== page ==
The Board of Supervisors of Arizona’s most populous county and the state Republican-led Senate have reached an agreement that resolves an impasse over the release of county election routers.
In a special session Friday, the Maricopa County Board of Supervisors approved an agreement with the Senate that “keeps county routers and other sensitive materials out of the hands of the Senate’s contractor, Cyber Ninjas.”
“The agreement also protects taxpayers and ends a legal dispute over the Senate’s ongoing election review by bringing the county into full compliance with outstanding subpoenas,” the board said in an official statement.
Under the agreement, a special master, or third-party overseer, will hire a team of technology experts to review the county’s routers and splunk logs and then answer questions posed by state senators.
“At all times, the routers will remain in production and in the custody of Maricopa County,” according to the board statement. “The agreement is structured in a way that ensures no personal identifying information or sensitive law enforcement or court-related information is revealed.”
“This agreement is a step in the right direction,” said Chairman Jack Sellers prior to the vote following a closed session. “I truly believe today’s agreement resolves many issues between the board and the Senate.”
“HUGE win for the Az Senate today!” wrote state Senate President Karen Fann on Twitter. “Maricopa settlement gives us all the data needed to complete the review of the routers & splunk log to the most comprehensive election audit in history. We got everything we need and more. Maricopa County goes home with its tail between its legs.”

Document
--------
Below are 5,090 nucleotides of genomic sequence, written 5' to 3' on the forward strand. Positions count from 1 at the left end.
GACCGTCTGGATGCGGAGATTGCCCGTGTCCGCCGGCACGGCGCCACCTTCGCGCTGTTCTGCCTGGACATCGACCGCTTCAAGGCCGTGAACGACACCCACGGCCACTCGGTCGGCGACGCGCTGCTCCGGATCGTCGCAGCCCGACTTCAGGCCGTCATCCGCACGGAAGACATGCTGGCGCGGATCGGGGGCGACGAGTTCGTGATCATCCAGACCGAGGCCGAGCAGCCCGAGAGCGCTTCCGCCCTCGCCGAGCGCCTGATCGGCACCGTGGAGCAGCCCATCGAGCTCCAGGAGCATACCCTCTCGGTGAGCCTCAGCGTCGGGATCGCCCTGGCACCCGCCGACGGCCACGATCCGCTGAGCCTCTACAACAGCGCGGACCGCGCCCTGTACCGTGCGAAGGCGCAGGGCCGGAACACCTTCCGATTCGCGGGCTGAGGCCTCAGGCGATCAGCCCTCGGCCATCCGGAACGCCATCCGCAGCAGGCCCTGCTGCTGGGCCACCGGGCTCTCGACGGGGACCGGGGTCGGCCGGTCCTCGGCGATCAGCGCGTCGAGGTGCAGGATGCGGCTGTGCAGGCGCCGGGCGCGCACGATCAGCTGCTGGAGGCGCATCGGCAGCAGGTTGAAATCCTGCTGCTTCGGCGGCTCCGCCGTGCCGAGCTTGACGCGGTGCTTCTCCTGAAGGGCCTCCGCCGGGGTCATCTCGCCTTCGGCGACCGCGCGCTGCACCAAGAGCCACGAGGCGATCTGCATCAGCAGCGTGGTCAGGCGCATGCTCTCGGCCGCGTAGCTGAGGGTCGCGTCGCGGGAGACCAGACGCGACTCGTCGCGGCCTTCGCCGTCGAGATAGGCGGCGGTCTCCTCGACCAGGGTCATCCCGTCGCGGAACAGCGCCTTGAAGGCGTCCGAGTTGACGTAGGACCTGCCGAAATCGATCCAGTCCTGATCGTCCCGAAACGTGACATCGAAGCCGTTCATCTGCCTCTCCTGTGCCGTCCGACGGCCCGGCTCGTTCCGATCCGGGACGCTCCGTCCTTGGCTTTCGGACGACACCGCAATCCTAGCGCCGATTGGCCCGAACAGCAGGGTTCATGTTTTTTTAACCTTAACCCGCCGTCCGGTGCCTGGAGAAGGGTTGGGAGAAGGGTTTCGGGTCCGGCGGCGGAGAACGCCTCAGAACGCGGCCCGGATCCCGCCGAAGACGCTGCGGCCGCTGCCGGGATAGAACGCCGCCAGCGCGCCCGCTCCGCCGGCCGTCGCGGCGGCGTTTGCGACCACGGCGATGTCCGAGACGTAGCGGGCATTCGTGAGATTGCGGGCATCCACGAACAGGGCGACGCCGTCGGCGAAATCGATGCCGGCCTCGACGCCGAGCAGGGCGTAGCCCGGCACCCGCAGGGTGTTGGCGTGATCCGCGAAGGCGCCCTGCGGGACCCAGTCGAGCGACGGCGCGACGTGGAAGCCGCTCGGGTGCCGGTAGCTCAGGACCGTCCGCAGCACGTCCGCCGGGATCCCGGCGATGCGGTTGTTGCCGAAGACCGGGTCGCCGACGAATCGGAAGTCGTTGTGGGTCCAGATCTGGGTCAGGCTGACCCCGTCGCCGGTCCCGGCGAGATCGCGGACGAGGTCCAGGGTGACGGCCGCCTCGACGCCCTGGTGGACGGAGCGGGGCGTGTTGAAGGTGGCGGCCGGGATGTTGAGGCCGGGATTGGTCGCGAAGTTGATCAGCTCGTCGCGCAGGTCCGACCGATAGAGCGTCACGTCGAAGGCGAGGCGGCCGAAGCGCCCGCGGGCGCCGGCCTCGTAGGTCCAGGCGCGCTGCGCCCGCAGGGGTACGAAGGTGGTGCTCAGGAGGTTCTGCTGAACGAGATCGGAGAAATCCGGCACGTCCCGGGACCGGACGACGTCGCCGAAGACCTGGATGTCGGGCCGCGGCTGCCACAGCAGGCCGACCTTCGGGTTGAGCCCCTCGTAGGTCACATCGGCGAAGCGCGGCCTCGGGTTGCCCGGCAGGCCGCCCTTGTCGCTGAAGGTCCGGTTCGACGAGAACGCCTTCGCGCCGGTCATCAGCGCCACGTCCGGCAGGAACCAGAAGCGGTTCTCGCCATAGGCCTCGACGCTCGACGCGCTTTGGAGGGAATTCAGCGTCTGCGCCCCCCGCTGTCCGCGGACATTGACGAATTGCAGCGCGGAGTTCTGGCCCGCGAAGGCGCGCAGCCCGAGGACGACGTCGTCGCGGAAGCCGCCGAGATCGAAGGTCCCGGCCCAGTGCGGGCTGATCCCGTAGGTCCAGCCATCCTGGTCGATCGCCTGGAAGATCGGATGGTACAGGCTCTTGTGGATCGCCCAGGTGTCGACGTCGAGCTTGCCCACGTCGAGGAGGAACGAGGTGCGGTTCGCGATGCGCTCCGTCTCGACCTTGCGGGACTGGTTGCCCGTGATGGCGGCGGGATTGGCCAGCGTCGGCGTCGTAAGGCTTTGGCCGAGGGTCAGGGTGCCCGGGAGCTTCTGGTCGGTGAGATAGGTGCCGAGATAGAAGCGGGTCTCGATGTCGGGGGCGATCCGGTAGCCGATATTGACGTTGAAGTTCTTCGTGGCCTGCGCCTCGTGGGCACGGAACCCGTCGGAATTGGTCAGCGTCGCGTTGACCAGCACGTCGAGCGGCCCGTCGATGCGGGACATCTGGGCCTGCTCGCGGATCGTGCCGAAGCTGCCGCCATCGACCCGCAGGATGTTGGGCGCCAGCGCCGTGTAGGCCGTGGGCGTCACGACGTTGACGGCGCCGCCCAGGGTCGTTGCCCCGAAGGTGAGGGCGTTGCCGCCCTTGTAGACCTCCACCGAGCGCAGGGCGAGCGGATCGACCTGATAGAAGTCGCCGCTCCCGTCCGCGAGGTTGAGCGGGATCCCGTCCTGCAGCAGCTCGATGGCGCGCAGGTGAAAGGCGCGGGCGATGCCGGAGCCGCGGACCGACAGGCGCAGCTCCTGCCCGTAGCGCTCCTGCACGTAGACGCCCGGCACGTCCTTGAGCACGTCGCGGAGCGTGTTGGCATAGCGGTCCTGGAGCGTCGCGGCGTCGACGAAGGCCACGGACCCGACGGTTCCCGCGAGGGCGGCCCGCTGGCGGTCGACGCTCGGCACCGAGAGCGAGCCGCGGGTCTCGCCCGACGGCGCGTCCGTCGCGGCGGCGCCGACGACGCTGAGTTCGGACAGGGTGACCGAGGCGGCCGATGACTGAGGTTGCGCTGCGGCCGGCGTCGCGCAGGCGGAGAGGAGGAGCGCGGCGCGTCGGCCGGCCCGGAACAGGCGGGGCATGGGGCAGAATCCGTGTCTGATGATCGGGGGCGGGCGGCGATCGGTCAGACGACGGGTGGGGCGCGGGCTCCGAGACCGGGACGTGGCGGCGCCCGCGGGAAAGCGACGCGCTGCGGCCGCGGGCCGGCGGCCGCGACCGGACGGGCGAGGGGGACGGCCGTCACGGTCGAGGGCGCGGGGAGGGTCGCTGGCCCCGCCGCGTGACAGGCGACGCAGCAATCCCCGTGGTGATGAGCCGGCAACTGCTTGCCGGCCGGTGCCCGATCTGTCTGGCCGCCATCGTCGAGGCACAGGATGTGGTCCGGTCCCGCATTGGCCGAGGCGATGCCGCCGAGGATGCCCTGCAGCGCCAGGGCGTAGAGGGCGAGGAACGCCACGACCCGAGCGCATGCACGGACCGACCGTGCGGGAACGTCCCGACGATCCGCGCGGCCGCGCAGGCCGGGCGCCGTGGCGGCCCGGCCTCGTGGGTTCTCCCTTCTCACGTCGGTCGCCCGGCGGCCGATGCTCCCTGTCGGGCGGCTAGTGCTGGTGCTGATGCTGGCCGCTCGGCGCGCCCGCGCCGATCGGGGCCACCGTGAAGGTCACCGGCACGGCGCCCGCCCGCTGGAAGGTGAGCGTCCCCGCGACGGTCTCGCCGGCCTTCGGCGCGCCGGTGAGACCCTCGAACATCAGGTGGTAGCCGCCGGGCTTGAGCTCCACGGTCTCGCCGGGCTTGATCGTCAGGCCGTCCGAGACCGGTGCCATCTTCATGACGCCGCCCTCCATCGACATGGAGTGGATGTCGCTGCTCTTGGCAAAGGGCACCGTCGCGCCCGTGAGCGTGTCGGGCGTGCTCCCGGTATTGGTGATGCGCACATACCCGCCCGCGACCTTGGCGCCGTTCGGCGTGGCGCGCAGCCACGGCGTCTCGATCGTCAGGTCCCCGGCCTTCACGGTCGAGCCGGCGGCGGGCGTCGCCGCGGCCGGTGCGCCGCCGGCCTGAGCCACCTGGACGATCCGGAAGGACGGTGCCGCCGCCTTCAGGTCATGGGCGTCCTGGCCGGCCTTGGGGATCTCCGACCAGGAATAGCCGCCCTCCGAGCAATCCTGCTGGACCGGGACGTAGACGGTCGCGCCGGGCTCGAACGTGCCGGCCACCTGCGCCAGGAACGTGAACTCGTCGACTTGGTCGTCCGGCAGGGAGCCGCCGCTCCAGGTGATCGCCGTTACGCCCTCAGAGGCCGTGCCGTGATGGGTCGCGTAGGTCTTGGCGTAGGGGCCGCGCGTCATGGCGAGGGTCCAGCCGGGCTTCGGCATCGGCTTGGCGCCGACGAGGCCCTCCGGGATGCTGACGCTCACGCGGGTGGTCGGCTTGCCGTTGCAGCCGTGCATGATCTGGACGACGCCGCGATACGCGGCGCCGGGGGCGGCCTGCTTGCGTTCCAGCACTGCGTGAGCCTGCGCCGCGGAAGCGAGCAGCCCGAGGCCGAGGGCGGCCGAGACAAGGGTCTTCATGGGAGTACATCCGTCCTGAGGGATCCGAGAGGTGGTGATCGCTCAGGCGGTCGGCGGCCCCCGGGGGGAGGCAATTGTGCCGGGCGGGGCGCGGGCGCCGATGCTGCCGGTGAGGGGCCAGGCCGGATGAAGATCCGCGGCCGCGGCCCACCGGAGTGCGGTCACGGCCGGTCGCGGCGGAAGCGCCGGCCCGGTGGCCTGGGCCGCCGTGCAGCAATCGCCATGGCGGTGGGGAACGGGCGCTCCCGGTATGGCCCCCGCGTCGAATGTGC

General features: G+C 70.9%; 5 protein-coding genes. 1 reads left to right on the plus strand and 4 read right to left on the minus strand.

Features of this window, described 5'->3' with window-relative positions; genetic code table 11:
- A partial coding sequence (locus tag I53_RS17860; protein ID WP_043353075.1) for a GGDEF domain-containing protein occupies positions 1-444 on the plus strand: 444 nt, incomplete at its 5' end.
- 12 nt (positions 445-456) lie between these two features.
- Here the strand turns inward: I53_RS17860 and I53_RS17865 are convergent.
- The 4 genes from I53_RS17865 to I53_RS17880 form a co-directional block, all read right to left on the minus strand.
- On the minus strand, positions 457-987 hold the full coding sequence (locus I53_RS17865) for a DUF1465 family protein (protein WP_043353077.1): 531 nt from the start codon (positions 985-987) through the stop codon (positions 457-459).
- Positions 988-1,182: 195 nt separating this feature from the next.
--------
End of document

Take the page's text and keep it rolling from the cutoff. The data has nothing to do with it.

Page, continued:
On Aug. 26, Arizona Attorney General Mark Brnovich announced that the board’s noncompliance with the state Senate’s subpoenas violated state law.
Brnovich gave the board until Sept. 27 to comply fully with the subpoenas related to the 2020 election audit or risk losing $676 million in shared state sales tax revenue.
“While the county disagrees with that finding, litigation always comes with risk,” the board’s statement added. “County leaders determined they would not be able to do the people’s work in either worst-case scenario—whether the county is forced to turn over routers directly to the Senate, or if nearly $700 million in revenue was withheld.”
On July 26, Fann and Sen. Warren Petersen, both Republicans, issued a subpoena to the Board of Supervisors that requested six categories of items, including computer routers and network logs. The board was given 30 days to produce those items.
“The Cyber Ninjas will never be able to touch the routers or access our data,” Sellers said in the board statement. “An independent third party can confirm what we’ve always said: the election was not connected to the Internet and no vote switching occurred. And our residents, law enforcement, and courts can all rest assured that their data and equipment are protected.”
Prior to the board’s 3-1 vote, Board Supervisor Bill Gates, a Republican, called the agreement a “win for Maricopa County residents. It puts this dispute to an end.”
“These Cyber Ninjas will not have access to those routers,” he said.
“We are not dealing with rational people. We’re dealing with bullies,” said Democrat Board Supervisor Steve Gallardo, who cast the opposing vote.
Gallardo called on the board to explore “other options” rather than sign the agreement.
“I think is the wrong direction,” he said. “There is nothing you can do that will satisfy any of these senators. I would like them to stand up and say they were wrong.”
A full report of the audit is expected to be released on Friday, Sept. 24.